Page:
The famous Japanese cherry blossoms have bloomed earlier than ever this year. The Japanese have been observing them since the year 812, that is for 1209 years. The beginning of the flowering season in Kyoto is scheduled for March 26. Experts say climate change is the likely cause of this phenomenon.
For over 1,000 years, the blossoming cherry trees in Japan have been proclaiming the coming of spring with their colors and their fragrance. Currently, flowers are falling to the ground and experts say it’s a result of dramatic climate changes. Spring in Kyoto has come earlier this year than ever in the history of cherry blossom records. The floral symbol of Japan called sakura – once associated with April – began to bloom regularly in late March. Meteorologists predict that a warmer-than-usual February has accelerated flowering across the country.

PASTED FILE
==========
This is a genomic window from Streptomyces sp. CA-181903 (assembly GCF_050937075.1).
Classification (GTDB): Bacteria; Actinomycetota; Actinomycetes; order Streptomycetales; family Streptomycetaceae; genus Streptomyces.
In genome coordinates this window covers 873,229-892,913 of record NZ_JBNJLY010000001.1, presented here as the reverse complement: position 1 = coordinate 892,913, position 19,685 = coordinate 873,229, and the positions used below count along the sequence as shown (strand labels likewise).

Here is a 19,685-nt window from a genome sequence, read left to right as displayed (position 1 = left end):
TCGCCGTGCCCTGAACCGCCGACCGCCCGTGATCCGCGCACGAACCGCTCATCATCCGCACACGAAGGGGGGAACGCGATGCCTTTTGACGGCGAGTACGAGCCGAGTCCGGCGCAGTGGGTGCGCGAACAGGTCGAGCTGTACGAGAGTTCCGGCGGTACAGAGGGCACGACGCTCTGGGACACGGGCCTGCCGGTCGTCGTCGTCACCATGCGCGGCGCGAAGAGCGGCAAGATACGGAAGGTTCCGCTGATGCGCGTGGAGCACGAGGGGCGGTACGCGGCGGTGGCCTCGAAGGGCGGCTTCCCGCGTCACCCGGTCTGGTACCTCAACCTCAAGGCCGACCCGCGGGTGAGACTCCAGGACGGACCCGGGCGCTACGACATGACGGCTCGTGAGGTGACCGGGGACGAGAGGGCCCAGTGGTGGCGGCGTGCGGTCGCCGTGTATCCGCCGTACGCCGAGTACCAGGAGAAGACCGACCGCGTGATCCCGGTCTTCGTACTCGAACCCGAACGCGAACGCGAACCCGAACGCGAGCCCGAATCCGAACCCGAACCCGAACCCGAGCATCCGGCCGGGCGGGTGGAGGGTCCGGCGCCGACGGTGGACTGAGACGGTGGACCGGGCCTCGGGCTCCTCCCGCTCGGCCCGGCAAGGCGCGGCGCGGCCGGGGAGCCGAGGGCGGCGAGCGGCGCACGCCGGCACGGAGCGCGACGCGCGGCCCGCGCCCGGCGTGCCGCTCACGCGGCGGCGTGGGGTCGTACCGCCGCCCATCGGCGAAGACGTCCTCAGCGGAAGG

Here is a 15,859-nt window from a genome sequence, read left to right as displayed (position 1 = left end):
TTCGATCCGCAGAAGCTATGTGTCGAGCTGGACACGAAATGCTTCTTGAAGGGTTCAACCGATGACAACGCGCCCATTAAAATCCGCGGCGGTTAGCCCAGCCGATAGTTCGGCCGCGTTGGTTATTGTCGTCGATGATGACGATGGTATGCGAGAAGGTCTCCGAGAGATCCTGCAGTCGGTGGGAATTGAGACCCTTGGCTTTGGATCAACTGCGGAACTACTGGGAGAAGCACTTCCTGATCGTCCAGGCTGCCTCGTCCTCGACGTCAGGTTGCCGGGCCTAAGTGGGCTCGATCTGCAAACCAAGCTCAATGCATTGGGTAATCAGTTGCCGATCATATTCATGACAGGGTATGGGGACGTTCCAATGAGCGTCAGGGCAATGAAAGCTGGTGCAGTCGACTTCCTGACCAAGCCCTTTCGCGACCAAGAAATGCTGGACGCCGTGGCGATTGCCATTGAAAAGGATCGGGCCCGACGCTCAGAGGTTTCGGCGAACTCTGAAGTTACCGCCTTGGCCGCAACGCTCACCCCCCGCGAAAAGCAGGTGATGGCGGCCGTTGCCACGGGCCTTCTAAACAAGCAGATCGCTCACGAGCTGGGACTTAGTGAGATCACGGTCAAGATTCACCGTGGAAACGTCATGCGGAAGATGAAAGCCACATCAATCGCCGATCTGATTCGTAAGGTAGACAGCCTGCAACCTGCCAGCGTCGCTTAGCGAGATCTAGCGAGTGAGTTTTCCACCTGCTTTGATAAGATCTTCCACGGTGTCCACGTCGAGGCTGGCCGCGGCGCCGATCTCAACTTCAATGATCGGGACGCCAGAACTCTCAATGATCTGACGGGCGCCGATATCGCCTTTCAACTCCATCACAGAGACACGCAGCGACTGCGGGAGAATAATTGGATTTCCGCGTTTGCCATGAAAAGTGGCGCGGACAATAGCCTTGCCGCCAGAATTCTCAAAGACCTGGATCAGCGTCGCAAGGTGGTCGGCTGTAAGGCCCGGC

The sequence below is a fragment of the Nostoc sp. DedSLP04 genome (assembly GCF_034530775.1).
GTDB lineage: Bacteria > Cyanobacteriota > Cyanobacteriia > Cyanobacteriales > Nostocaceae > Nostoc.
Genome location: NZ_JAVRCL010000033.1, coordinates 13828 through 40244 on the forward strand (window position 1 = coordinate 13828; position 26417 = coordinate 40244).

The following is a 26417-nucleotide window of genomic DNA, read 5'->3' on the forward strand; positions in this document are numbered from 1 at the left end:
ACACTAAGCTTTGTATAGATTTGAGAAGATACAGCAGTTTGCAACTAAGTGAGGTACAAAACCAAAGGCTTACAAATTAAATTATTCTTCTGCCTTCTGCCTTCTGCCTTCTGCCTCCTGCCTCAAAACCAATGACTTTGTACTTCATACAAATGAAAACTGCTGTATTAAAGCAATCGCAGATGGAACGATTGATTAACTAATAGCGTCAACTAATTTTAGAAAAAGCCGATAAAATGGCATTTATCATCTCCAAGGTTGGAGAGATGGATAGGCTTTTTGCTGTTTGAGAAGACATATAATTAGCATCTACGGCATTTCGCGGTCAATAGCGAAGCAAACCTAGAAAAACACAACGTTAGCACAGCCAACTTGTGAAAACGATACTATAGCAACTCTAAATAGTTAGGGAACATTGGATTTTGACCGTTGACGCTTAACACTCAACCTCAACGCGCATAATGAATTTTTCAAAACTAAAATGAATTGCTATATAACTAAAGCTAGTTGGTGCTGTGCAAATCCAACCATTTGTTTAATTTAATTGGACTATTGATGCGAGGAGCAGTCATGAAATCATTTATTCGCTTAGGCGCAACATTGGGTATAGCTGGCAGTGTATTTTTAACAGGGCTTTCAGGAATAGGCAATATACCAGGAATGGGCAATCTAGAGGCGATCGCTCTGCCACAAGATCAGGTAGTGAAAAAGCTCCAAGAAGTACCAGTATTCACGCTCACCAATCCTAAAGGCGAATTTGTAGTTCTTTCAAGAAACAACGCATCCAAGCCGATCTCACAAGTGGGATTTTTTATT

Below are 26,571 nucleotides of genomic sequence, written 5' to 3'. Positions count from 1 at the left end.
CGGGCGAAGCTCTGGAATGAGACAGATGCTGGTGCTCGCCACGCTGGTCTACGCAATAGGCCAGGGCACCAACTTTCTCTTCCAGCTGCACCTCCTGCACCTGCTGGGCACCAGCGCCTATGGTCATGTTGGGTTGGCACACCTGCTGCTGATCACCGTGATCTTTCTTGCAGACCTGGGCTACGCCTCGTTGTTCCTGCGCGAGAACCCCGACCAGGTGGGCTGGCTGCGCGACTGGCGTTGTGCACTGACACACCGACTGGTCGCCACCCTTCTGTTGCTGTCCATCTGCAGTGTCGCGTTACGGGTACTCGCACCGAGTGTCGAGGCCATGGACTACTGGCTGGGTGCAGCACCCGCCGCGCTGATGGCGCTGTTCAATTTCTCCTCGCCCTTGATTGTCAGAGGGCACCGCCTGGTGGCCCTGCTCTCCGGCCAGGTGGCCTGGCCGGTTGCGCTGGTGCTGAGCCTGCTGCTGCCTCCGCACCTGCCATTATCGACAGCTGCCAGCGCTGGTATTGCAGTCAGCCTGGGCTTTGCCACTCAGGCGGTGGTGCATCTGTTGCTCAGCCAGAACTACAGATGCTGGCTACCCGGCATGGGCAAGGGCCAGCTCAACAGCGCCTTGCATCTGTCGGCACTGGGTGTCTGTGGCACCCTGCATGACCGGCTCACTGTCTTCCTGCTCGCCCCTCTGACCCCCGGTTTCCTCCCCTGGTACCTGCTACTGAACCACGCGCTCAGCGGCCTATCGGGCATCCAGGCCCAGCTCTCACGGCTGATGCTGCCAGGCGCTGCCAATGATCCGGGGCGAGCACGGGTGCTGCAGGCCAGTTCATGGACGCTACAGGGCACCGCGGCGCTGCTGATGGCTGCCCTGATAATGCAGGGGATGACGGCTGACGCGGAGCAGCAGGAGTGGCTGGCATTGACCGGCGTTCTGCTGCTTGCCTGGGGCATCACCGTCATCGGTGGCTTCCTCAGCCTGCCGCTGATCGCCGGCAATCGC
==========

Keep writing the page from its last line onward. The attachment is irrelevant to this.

Cherry blossom enthusiasts claim from records in old documents and diaries that this year’s flowering is the earliest in the history of Kyoto. Japan’s Meteorological Agency tracks 58 “exemplary” cherry trees nationwide. These plants are sensitive to temperature changes. The timing of their flowering can provide important data for climate change research.